Kim Kyong-hui was born on 30 May 1946 to the late DPRK President Kim Il-sung and his first wife Kim Jong-suk. She was three years-old when her mother passed away. During the Korean (or Victorious Fatherland Liberation) War, she was moved around with her brother to safehouses in Kangwon Province and Jilin Province, PRC. Kim Kyong-hui was said to be treated rather harshly by her step-mother (Kim Il-sung’s second wife and former clerical secretary), Kim Song-ae, which required her brother’s intervention and protection. She attended Kim Il-sung University where she majored in Political Economy. During her time at Kim Il-Sung University, she met and fell in love with her husband Jang Song-thaek.
The Jang-Kim courtship was strongly discouraged by her father. Kim Il-sung told his brother, then-KWP Organization Guidance Director Kim Yong-ju, use whatever means necessary to discourage Ms. Kim’s and Mr. Jang’s relationship. Hwang Jang-yop, then President of Kim Il-sung University, was asked to monitor the couple’s activities. However, Mr. Hwang (who defected to South Korea in 1997) was reluctant so to do, particularly after Kim Kyong-hui met with him in his office. “Kim Kyong-hui came to see me in my office and protested that [I] should not be interfering in matters of love. I had thought of her as a young girl . . .but I realized she was direct and very intelligent,” Hwang later wrote in his memoir. Despite Ms. Kim’s protestations to Mr. Hwang, Jang Song-thaek was eventually transferred to the University of Economics in Wonsan.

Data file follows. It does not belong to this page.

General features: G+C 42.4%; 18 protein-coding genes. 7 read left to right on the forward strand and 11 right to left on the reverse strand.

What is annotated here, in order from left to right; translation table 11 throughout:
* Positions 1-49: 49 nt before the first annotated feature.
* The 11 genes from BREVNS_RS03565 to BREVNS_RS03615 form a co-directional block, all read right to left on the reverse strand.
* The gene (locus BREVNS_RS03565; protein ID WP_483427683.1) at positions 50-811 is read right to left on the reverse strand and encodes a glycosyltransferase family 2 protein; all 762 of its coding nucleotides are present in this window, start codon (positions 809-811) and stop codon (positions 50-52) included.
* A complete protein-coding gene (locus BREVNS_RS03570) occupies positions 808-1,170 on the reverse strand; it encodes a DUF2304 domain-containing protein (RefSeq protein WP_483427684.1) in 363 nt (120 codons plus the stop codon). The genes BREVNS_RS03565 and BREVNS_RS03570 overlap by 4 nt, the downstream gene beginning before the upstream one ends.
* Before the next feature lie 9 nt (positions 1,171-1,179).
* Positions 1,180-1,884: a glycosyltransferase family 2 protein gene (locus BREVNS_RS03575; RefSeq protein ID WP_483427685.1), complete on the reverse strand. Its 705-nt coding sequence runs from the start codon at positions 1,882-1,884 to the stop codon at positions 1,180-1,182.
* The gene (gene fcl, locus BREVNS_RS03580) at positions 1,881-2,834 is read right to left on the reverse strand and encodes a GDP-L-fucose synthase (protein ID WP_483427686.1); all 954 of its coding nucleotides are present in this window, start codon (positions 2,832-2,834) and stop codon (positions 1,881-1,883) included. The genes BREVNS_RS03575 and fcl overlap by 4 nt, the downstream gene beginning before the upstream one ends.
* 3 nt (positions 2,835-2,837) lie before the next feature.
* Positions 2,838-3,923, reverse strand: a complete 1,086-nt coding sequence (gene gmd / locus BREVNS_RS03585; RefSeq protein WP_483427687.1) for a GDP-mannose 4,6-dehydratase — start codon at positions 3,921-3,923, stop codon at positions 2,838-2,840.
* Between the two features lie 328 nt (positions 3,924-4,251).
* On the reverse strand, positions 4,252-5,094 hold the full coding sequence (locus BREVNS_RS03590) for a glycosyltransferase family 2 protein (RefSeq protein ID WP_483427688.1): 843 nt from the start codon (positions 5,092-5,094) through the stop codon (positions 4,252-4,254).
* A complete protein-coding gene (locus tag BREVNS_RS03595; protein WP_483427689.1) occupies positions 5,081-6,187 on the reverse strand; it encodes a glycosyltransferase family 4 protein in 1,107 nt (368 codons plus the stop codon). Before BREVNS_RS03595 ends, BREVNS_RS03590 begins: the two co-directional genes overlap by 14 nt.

Kim Kyong-hui was said to have studied at Moscow State University in the late 1960’s and married Jang Song-thaek in 1972. She worked in the executive office of the Korean Democratic Women’s Union, with her despised step-mother (and KDWU Chair until 1998) Kim Song-ae. One can read Kim Kyong-hui’s KDWU appointment as a kind of listening post on behalf of Kim Jong-il, who was then embroiled in a battle for succession with Kim Song-ae and her eldest son, Kim Pyong-il. In 1975, Ms. Kim transferred into the International Affairs Secretariat (CCKWP) where she advanced from deputy to senior deputy director of the KWP International Affairs Department. In this position Kim Kyong-hui (along with Jang Song-thaek) supervised the appointment and stationing of ambassadors and diplomats to countries with which the DPRK establsihed diplomatic relations in the mid 1970’s.